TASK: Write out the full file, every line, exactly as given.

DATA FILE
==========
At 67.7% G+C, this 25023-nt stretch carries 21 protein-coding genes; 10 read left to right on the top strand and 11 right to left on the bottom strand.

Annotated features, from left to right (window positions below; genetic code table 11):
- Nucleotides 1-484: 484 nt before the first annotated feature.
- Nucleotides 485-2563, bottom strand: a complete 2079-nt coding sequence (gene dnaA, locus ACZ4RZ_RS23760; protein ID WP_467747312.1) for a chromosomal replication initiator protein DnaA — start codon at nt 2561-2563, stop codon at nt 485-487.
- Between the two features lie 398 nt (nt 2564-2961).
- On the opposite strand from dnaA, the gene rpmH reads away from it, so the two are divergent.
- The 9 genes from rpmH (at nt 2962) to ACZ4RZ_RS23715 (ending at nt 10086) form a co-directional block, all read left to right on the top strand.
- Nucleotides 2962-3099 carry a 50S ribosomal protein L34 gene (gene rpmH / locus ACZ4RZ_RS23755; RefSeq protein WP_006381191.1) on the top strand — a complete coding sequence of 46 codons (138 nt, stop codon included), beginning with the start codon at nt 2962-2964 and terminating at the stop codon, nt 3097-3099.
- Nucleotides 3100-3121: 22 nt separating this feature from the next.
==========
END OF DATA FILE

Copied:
At 67.7% G+C, this 25023-nt stretch carries 21 protein-coding genes; 10 read left to right on the top strand and 11 right to left on the bottom strand.

Annotated features, from left to right (window positions below; genetic code table 11):
- Nucleotides 1-484: 484 nt before the first annotated feature.
- Nucleotides 485-2563, bottom strand: a complete 2079-nt coding sequence (gene dnaA, locus ACZ4RZ_RS23760; protein ID WP_467747312.1) for a chromosomal replication initiator protein DnaA — start codon at nt 2561-2563, stop codon at nt 485-487.
- Between the two features lie 398 nt (nt 2564-2961).
- On the opposite strand from dnaA, the gene rpmH reads away from it, so the two are divergent.
- The 9 genes from rpmH (at nt 2962) to ACZ4RZ_RS23715 (ending at nt 10086) form a co-directional block, all read left to right on the top strand.
- Nucleotides 2962-3099 carry a 50S ribosomal protein L34 gene (gene rpmH / locus ACZ4RZ_RS23755; RefSeq protein WP_006381191.1) on the top strand — a complete coding sequence of 46 codons (138 nt, stop codon included), beginning with the start codon at nt 2962-2964 and terminating at the stop codon, nt 3097-3099.
- Nucleotides 3100-3121: 22 nt separating this feature from the next.